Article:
They may not be the most mature characters, but they’re still very much adults dealing with adult problems. Besides, who said grown men can’t have fun and mess around too? These men aren’t just here to look goofy either. They also, at least to some extent, represent the modern man, who isn’t necessarily in a rush to get married, have kids, and so on.
Even though the story itself is not incredibly deep overall, it is nice to see a drama that focuses on older adults, and as far as I’m aware, there aren’t many centered around a group of men. So if you want a mature cast without too heavy of a plot, you might want to give “A Gentleman’s Dignity” a go.
Watch “A Gentleman’s Dignity”:
I’ve watched a lot of dramas about high school students in my time, and I can tell you that few address the burdens of Korean students in the compelling way “SKY Castle” does. Not only that, but it makes one wonder just how far parents will go to try to give their children — or is it themselves? — a picture perfect life.
This drama puts several wealthy families under the microscope, revealing all of the facades and elaborate schemes they construct to ensure they never lose face and that their children get into one of the most prestigious universities. It also examines the mothers’ lives at length, pointing out how the mother is held solely accountable for a child’s academic success or failure.
While many of us may be far removed from the world of the elites, you don’t have to be rich to understand how trapped the characters in “SKY Castle” feel, slaves to their materialistic and pretentious lives where beneath almost every action lies an ulterior motive. Even with a lot of the characters not being the most likable, as the story goes on, one can only hope that they find a way to break free.
Watch “SKY Castle”:
This one starts off feeling like a pretty typical romantic comedy, where through a series of somewhat bizarre events, its protagonist, Yoon Ji Ho (Jung So Min), finds herself thrown into a sticky situation that leads to the serendipitous meeting of her and the male lead, Nam Se Hee (Lee Min Ki).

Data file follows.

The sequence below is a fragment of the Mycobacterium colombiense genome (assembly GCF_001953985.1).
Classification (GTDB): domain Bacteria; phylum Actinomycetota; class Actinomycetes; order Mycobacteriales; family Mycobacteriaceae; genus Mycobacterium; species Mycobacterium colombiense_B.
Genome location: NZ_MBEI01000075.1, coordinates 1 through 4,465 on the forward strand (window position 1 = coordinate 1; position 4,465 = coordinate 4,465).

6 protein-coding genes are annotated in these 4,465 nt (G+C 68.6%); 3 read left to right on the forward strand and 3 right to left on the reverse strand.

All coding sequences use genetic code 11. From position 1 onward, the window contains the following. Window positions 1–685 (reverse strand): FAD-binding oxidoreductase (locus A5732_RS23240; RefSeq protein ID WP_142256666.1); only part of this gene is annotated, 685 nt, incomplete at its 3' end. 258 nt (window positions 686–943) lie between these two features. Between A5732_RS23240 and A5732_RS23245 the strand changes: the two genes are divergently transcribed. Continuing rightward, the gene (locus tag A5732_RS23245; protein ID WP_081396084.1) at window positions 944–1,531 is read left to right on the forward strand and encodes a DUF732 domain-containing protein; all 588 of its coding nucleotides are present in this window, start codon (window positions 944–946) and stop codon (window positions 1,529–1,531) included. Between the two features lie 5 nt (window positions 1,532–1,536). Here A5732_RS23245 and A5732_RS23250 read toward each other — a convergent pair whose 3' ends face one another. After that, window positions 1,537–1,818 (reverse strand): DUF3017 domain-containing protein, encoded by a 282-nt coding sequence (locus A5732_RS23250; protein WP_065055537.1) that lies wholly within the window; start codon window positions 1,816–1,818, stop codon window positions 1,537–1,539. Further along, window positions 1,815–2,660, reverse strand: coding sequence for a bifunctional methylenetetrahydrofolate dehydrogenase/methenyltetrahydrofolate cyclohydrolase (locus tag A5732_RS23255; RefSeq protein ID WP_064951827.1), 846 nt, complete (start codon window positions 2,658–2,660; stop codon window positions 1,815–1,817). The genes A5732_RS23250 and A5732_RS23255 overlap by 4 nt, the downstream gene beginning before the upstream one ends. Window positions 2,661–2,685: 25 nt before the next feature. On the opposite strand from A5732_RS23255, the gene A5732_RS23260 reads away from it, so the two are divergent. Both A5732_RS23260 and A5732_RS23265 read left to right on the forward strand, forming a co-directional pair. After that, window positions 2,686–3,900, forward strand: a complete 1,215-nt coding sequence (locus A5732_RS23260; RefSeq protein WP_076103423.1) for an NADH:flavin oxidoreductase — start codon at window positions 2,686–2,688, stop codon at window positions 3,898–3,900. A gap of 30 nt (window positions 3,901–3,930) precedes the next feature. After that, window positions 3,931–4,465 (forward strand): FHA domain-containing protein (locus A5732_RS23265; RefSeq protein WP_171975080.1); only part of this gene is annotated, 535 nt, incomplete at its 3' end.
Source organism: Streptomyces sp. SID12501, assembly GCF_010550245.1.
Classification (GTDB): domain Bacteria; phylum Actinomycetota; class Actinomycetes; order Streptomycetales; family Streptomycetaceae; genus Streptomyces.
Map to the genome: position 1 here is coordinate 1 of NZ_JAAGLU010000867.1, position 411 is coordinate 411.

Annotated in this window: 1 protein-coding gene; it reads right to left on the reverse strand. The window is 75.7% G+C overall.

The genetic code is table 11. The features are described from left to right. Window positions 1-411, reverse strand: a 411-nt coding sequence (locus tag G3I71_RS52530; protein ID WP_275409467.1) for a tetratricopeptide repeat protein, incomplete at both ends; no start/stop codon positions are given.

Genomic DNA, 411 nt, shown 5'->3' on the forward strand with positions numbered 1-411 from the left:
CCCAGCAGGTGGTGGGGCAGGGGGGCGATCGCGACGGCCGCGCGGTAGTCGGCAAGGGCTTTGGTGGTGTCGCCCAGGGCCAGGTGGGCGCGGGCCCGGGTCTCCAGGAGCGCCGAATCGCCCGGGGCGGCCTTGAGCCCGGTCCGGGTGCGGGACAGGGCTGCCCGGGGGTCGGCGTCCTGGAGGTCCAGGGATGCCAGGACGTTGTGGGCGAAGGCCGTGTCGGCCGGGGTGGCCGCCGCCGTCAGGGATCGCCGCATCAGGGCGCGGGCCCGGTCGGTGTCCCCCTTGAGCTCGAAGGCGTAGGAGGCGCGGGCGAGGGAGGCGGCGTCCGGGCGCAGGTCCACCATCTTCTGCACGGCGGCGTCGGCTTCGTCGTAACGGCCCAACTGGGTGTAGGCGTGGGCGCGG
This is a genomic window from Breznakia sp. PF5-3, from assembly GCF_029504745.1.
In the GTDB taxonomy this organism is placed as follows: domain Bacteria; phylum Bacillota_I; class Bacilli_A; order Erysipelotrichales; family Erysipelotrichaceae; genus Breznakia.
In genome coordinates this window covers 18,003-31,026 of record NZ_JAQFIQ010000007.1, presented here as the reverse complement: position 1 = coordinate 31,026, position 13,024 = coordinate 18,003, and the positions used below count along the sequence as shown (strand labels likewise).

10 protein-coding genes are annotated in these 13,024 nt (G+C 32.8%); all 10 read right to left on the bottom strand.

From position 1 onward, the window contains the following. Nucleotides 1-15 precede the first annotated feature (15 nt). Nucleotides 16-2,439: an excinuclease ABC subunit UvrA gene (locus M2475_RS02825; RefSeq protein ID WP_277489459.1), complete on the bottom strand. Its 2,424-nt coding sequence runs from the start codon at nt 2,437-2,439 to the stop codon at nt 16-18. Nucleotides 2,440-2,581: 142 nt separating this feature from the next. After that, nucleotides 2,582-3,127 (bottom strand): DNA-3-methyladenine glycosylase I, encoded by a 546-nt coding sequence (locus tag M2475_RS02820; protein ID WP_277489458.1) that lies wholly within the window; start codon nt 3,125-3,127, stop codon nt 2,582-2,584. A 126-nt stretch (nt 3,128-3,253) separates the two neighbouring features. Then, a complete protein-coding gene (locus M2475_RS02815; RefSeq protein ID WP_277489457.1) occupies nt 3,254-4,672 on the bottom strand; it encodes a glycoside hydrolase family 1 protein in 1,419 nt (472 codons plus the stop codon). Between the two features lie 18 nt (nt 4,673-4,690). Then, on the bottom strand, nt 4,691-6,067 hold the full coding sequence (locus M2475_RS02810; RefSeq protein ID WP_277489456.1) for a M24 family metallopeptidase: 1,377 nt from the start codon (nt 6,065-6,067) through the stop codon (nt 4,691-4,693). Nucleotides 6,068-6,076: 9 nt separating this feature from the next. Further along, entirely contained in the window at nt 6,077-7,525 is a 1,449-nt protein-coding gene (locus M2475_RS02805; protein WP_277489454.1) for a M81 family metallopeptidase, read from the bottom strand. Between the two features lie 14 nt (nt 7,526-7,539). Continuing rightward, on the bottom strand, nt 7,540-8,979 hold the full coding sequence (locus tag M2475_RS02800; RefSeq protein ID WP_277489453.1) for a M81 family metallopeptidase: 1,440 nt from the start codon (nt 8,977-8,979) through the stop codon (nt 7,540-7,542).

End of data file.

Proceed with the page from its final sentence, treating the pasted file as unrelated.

But as the plot progresses, it becomes increasingly apparent that “Because This Is My First Life” is far from typical. That’s not to say it’s over the top or absurd though. What differentiates it from other rom-coms is its characters’ acute introspection and its gentle but serious handling of real issues. In particular, many viewers are likely to deeply relate to Ji Ho as she grapples with her future, wondering what she’s accomplished so far and whether she’ll ever fulfill her aspirations.
Also, this drama is full of poignant and insightful lines that add significant depth to the characters as well as the story. Even simple ones are delivered in such a way that your heart is sure to be moved.
Watch “Because This Is My First Life”:
Unlike so many other dramas, “Misty” isn’t about a tough young woman with a pure heart and can-do attitude trying to attain her dreams. Rather, it offers us Go Hye Ran (Kim Nam Joo), a woman who has already reached the peak of her career as a news anchor for a popular TV channel. She’s calculating and chic, and some might even call her heartless when they see how laser-focused she is in terms of getting what she wants.
Hye Ran’s cold personality often makes it difficult for the people around her to feel much, if any, sympathy for her. In fact, many would rather criticize her and watch her fall flat on her face than try to understand what she’s had to sacrifice in order to achieve her success. As viewers, however, we get to see Hye Ran not only as an ambitious career woman, but also as a struggling wife and as a woman who has fought tooth and nail to demolish obstacles placed before her.
She’s far from perfect, but her flaws make her human — a real woman — and her willingness to rebel against those who try to put her in her place on the basis of her gender and age is admirable. So if you’re seeking a story about a strong, no-holds-barred woman, look no further than “Misty.” And if Hye Ran’s character isn’t complex enough for you, maybe the murder mystery she finds herself entangled in will be.
Which K-dramas with mature storylines do you recommend? Let us know in the comments below!
seheee is a software engineer by day and an avid K-pop concert goer by night. She also occasionally makes an appearance on Twitter @_seheee.